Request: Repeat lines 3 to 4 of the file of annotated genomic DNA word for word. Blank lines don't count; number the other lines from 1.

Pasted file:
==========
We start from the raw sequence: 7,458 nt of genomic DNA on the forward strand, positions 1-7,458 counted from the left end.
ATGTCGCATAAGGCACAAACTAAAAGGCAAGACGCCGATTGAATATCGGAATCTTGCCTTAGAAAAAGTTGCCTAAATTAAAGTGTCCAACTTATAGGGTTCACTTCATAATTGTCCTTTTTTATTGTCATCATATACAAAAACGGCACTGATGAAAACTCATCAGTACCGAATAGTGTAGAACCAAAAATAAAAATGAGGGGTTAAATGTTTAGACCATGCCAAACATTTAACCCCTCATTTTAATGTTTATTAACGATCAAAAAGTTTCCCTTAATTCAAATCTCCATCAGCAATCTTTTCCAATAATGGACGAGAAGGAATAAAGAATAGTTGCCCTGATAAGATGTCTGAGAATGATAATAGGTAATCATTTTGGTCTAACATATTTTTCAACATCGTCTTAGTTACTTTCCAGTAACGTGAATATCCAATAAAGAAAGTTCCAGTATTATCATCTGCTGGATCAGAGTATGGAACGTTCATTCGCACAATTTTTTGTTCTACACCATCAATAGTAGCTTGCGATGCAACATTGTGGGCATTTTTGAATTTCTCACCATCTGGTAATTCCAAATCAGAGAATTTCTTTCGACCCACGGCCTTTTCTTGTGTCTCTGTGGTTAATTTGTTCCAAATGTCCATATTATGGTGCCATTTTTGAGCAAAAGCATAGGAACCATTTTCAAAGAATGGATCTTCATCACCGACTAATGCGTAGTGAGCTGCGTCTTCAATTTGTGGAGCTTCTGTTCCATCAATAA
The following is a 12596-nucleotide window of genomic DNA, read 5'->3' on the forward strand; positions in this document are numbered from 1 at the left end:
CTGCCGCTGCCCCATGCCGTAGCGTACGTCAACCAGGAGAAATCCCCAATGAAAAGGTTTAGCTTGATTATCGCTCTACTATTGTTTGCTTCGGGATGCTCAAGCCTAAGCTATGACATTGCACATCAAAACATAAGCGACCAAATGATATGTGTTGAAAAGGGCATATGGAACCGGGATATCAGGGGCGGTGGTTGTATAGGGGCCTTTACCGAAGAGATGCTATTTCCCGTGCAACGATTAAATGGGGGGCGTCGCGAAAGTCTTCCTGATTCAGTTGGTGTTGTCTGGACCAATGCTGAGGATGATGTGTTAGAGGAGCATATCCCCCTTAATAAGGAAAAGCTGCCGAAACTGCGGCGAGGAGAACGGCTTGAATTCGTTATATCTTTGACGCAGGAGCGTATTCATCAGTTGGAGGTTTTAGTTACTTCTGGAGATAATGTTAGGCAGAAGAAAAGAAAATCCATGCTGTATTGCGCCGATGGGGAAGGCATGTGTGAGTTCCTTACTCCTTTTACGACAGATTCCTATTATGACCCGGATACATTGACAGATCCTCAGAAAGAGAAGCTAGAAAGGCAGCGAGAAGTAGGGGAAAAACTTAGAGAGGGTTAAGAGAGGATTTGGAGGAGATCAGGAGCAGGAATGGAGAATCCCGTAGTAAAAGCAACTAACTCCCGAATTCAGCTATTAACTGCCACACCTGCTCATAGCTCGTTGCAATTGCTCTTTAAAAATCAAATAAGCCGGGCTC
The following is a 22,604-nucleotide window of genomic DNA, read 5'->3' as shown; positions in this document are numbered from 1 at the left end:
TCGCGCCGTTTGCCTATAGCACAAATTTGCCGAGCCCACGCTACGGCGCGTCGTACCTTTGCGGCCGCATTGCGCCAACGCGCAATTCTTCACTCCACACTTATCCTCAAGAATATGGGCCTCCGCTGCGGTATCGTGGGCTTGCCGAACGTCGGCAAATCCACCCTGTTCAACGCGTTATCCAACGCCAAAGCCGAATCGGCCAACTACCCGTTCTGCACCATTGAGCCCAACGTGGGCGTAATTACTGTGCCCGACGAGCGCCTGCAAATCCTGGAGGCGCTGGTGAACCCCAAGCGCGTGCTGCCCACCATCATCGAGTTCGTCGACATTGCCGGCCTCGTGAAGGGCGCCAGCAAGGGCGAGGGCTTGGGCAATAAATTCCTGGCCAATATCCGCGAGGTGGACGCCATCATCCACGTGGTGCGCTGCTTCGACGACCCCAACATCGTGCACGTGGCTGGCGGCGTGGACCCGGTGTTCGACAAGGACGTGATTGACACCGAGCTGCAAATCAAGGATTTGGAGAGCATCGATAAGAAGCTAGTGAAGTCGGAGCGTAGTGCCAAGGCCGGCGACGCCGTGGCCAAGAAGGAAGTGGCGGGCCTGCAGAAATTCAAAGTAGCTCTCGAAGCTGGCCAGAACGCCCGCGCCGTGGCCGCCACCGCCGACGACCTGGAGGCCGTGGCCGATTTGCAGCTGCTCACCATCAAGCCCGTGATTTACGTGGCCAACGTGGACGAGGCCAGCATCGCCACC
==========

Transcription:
The following is a 12596-nucleotide window of genomic DNA, read 5'->3' on the forward strand; positions in this document are numbered from 1 at the left end:
CTGCCGCTGCCCCATGCCGTAGCGTACGTCAACCAGGAGAAATCCCCAATGAAAAGGTTTAGCTTGATTATCGCTCTACTATTGTTTGCTTCGGGATGCTCAAGCCTAAGCTATGACATTGCACATCAAAACATAAGCGACCAAATGATATGTGTTGAAAAGGGCATATGGAACCGGGATATCAGGGGCGGTGGTTGTATAGGGGCCTTTACCGAAGAGATGCTATTTCCCGTGCAACGATTAAATGGGGGGCGTCGCGAAAGTCTTCCTGATTCAGTTGGTGTTGTCTGGACCAATGCTGAGGATGATGTGTTAGAGGAGCATATCCCCCTTAATAAGGAAAAGCTGCCGAAACTGCGGCGAGGAGAACGGCTTGAATTCGTTATATCTTTGACGCAGGAGCGTATTCATCAGTTGGAGGTTTTAGTTACTTCTGGAGATAATGTTAGGCAGAAGAAAAGAAAATCCATGCTGTATTGCGCCGATGGGGAAGGCATGTGTGAGTTCCTTACTCCTTTTACGACAGATTCCTATTATGACCCGGATACATTGACAGATCCTCAGAAAGAGAAGCTAGAAAGGCAGCGAGAAGTAGGGGAAAAACTTAGAGAGGGTTAAGAGAGGATTTGGAGGAGATCAGGAGCAGGAATGGAGAATCCCGTAGTAAAAGCAACTAACTCCCGAATTCAGCTATTAACTGCCACACCTGCTCATAGCTCGTTGCAATTGCTCTTTAAAAATCAAATAAGCCGGGCTC